The pressure to join Facebook surprises in light of an article in The Guardian about who runs the outfit, and what their aims happen to be.
Facebook is a well-funded project, and the people behind the funding, a group of Silicon Valley venture capitalists, have a clearly thought out ideology that they are hoping to spread around the world. Facebook is one manifestation of this ideology. Like PayPal before it, it is a social experiment, an expression of a particular kind of neoconservative libertarianism.
As with many things ideological, what is happening will not be transparent. A little digging is required.
While all of us might be operating with good intentions, the people with whom we associate (via their products, services, etc.) might have designs on us. Another example is Whole Foods, the seemingly wholesome store that brings us organic products and paper bags for our groceries, so that we cause minimal damage to the environment. That view of Whole Foods might need to be revised in light of John Mackey’s recent opinion piece in The Wall Street Journal. The man who gives you free trade coffee also espouses an agenda that supports markets ahead of people, because he has read the Declaration of Independence and the Constitution, and he did not see anything about a duty to provide care to the sick and suffering, and if it is not spelled out in those documents, it simply is not a duty, and certainly not an American duty.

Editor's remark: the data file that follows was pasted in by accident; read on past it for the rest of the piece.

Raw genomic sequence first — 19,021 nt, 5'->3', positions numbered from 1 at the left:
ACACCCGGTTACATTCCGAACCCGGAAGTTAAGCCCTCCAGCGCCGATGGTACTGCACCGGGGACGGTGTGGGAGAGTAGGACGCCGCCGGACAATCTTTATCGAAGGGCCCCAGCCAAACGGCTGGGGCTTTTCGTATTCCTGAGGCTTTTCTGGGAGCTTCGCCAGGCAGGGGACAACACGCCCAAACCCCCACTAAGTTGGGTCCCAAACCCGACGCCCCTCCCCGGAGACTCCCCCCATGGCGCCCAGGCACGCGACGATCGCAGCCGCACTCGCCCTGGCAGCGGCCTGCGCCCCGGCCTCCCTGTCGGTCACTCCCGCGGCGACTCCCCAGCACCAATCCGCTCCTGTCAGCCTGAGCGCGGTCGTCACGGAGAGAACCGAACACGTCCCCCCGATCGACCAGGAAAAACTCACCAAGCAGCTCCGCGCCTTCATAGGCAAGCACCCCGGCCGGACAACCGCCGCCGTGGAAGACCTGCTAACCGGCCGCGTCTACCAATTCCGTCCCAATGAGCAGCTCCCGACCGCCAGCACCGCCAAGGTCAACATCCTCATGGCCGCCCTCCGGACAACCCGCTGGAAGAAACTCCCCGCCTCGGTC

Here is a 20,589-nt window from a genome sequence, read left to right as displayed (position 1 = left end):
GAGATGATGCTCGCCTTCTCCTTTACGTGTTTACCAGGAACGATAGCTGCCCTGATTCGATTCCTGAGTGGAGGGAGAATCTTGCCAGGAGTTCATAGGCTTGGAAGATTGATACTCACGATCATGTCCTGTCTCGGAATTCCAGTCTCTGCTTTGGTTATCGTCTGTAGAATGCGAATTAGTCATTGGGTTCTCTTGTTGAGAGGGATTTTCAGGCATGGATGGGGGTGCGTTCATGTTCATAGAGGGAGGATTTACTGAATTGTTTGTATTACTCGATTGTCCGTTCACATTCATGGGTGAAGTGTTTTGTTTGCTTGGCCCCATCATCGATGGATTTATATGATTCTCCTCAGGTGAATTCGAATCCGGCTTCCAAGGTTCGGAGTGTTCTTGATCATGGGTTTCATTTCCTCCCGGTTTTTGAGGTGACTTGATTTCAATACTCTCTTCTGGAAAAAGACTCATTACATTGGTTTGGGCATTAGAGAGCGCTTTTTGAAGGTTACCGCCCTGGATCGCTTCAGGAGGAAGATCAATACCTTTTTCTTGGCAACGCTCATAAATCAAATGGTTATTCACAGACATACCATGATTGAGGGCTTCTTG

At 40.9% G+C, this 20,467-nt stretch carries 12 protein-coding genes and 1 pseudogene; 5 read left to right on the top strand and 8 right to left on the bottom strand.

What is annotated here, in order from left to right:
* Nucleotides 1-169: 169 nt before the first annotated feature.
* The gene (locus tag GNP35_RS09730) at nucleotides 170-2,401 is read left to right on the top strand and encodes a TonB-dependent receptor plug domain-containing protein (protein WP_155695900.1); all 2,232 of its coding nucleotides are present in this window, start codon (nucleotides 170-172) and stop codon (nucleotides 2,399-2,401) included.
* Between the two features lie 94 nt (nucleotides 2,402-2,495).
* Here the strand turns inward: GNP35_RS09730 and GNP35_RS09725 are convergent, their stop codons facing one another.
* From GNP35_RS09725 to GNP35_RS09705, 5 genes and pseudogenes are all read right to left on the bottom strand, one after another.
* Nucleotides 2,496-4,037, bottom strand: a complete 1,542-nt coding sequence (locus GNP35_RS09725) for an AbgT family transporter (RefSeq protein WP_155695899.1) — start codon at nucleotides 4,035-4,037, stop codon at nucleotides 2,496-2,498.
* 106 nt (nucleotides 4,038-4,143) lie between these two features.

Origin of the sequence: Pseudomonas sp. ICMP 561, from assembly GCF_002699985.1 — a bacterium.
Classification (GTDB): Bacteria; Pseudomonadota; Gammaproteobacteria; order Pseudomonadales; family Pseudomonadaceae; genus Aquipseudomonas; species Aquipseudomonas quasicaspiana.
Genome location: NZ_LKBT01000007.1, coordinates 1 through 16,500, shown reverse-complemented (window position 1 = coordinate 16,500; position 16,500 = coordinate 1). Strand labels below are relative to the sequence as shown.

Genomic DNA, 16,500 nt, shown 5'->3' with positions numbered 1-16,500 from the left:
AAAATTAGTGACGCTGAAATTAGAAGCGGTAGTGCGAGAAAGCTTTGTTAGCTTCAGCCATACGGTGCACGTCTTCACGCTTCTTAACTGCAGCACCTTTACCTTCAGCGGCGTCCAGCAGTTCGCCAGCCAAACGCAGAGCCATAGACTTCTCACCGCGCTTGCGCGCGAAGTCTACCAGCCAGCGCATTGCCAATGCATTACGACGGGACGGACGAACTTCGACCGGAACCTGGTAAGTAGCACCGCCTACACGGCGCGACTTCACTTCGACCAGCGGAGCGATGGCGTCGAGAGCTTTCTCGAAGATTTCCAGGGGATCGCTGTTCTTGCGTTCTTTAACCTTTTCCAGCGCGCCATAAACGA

Health care is a service that we all need, but just like food and shelter it is best provided through voluntary and mutually beneficial market exchanges. A careful reading of both the Declaration of Independence and the Constitution will not reveal any intrinsic right to health care, food or shelter. That’s because there isn’t any. This “right” has never existed in America.
Mr. Mackey’s solution to the current problems with health care in the U.S.: Let them eat (organic) cake.